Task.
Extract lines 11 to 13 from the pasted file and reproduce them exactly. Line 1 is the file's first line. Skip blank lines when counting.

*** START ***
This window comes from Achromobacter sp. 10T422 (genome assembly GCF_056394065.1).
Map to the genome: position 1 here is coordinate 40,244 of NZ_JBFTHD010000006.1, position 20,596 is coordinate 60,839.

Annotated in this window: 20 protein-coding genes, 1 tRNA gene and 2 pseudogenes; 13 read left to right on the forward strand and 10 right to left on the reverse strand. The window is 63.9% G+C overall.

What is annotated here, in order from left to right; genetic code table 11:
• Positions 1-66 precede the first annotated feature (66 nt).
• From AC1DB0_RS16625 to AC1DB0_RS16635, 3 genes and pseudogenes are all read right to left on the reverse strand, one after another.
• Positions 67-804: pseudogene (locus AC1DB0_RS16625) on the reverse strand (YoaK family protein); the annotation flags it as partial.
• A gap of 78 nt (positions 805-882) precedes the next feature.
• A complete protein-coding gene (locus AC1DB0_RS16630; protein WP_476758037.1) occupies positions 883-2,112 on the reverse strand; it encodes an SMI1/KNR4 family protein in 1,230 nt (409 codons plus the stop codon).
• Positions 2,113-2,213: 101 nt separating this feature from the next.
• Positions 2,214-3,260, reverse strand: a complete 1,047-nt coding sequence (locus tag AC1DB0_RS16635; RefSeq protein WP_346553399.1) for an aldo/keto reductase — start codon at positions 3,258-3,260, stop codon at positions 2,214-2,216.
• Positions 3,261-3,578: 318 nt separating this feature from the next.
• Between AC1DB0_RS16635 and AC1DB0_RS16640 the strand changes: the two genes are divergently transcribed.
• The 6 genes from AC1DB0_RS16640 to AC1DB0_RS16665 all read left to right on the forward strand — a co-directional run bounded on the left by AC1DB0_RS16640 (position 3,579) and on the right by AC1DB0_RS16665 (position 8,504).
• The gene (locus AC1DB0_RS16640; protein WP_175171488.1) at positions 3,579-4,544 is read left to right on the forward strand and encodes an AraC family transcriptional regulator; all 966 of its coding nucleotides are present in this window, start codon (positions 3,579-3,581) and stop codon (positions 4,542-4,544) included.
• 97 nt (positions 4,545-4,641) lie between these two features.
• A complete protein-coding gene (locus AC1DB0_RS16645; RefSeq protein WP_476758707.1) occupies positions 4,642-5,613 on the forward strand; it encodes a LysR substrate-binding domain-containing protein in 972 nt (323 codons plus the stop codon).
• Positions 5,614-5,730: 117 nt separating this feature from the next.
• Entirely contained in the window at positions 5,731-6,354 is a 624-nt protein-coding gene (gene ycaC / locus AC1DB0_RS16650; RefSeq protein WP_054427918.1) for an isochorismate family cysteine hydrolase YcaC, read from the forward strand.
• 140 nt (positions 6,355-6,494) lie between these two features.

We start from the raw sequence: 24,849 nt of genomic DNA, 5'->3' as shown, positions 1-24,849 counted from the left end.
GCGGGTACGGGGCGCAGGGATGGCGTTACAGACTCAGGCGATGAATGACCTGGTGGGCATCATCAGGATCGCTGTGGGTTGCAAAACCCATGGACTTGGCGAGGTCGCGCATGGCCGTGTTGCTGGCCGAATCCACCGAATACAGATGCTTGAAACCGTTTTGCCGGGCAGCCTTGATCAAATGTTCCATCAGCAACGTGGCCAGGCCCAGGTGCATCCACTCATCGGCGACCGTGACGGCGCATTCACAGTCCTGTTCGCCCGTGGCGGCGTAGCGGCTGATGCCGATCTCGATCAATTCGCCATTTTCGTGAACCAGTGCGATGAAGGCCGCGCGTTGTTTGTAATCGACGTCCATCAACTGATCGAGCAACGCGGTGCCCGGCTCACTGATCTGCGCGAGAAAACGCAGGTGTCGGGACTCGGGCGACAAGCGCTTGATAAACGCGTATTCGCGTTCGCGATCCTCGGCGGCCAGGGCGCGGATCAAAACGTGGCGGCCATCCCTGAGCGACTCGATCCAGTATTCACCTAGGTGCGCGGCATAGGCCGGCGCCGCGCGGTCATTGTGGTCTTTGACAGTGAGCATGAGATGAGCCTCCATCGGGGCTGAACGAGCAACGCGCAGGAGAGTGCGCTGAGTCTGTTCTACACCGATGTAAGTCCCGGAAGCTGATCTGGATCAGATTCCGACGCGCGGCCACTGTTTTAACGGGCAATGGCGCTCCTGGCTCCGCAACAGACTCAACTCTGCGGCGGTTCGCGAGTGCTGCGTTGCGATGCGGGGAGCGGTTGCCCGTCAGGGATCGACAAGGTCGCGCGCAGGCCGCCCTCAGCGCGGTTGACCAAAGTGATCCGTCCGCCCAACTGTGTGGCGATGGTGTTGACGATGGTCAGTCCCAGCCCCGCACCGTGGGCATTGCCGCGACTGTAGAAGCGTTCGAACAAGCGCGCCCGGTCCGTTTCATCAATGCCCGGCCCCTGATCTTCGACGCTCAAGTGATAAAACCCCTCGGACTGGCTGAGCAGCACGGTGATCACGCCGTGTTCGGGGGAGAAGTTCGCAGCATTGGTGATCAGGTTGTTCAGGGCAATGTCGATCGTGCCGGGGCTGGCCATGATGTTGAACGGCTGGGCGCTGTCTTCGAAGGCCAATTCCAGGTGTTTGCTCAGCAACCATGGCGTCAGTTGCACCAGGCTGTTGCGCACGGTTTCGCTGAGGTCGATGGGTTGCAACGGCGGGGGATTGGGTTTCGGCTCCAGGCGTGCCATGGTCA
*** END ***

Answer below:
• Positions 2,214-3,260, reverse strand: a complete 1,047-nt coding sequence (locus tag AC1DB0_RS16635; RefSeq protein WP_346553399.1) for an aldo/keto reductase — start codon at positions 3,258-3,260, stop codon at positions 2,214-2,216.
• Positions 3,261-3,578: 318 nt separating this feature from the next.
• Between AC1DB0_RS16635 and AC1DB0_RS16640 the strand changes: the two genes are divergently transcribed.